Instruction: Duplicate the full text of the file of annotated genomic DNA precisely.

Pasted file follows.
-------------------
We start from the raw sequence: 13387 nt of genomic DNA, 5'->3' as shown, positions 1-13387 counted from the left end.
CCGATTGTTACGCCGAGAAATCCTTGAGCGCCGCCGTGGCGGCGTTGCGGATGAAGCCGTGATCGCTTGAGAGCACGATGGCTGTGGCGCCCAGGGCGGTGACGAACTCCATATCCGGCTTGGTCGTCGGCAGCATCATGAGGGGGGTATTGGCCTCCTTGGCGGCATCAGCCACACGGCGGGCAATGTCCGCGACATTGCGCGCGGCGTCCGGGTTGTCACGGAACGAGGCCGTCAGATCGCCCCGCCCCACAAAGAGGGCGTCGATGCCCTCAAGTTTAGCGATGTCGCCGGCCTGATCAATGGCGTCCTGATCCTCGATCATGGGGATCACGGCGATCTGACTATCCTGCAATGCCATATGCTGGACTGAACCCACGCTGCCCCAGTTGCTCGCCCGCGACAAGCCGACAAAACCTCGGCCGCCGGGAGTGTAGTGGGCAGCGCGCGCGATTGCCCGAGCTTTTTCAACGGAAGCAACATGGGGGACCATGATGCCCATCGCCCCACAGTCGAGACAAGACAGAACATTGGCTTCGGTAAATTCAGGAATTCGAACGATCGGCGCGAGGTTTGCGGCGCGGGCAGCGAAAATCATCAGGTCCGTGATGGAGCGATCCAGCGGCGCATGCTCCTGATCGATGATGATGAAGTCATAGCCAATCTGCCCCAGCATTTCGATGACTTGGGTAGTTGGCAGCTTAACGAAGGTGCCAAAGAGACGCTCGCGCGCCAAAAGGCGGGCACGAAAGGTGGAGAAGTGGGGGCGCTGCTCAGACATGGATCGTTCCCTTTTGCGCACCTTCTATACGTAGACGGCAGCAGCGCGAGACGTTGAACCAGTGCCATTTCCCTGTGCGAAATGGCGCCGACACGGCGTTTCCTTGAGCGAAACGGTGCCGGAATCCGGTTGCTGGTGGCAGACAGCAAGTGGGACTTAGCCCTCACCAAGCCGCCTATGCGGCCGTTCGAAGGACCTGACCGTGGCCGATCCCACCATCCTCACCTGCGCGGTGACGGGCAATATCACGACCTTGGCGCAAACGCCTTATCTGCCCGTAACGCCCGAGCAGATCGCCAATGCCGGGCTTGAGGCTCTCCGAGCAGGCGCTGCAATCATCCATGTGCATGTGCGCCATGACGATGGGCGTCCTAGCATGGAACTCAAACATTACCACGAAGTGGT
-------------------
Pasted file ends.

We start from the raw sequence: 13387 nt of genomic DNA, 5'->3' as shown, positions 1-13387 counted from the left end.
CCGATTGTTACGCCGAGAAATCCTTGAGCGCCGCCGTGGCGGCGTTGCGGATGAAGCCGTGATCGCTTGAGAGCACGATGGCTGTGGCGCCCAGGGCGGTGACGAACTCCATATCCGGCTTGGTCGTCGGCAGCATCATGAGGGGGGTATTGGCCTCCTTGGCGGCATCAGCCACACGGCGGGCAATGTCCGCGACATTGCGCGCGGCGTCCGGGTTGTCACGGAACGAGGCCGTCAGATCGCCCCGCCCCACAAAGAGGGCGTCGATGCCCTCAAGTTTAGCGATGTCGCCGGCCTGATCAATGGCGTCCTGATCCTCGATCATGGGGATCACGGCGATCTGACTATCCTGCAATGCCATATGCTGGACTGAACCCACGCTGCCCCAGTTGCTCGCCCGCGACAAGCCGACAAAACCTCGGCCGCCGGGAGTGTAGTGGGCAGCGCGCGCGATTGCCCGAGCTTTTTCAACGGAAGCAACATGGGGGACCATGATGCCCATCGCCCCACAGTCGAGACAAGACAGAACATTGGCTTCGGTAAATTCAGGAATTCGAACGATCGGCGCGAGGTTTGCGGCGCGGGCAGCGAAAATCATCAGGTCCGTGATGGAGCGATCCAGCGGCGCATGCTCCTGATCGATGATGATGAAGTCATAGCCAATCTGCCCCAGCATTTCGATGACTTGGGTAGTTGGCAGCTTAACGAAGGTGCCAAAGAGACGCTCGCGCGCCAAAAGGCGGGCACGAAAGGTGGAGAAGTGGGGGCGCTGCTCAGACATGGATCGTTCCCTTTTGCGCACCTTCTATACGTAGACGGCAGCAGCGCGAGACGTTGAACCAGTGCCATTTCCCTGTGCGAAATGGCGCCGACACGGCGTTTCCTTGAGCGAAACGGTGCCGGAATCCGGTTGCTGGTGGCAGACAGCAAGTGGGACTTAGCCCTCACCAAGCCGCCTATGCGGCCGTTCGAAGGACCTGACCGTGGCCGATCCCACCATCCTCACCTGCGCGGTGACGGGCAATATCACGACCTTGGCGCAAACGCCTTATCTGCCCGTAACGCCCGAGCAGATCGCCAATGCCGGGCTTGAGGCTCTCCGAGCAGGCGCTGCAATCATCCATGTGCATGTGCGCCATGACGATGGGCGTCCTAGCATGGAACTCAAACATTACCACGAAGTGGT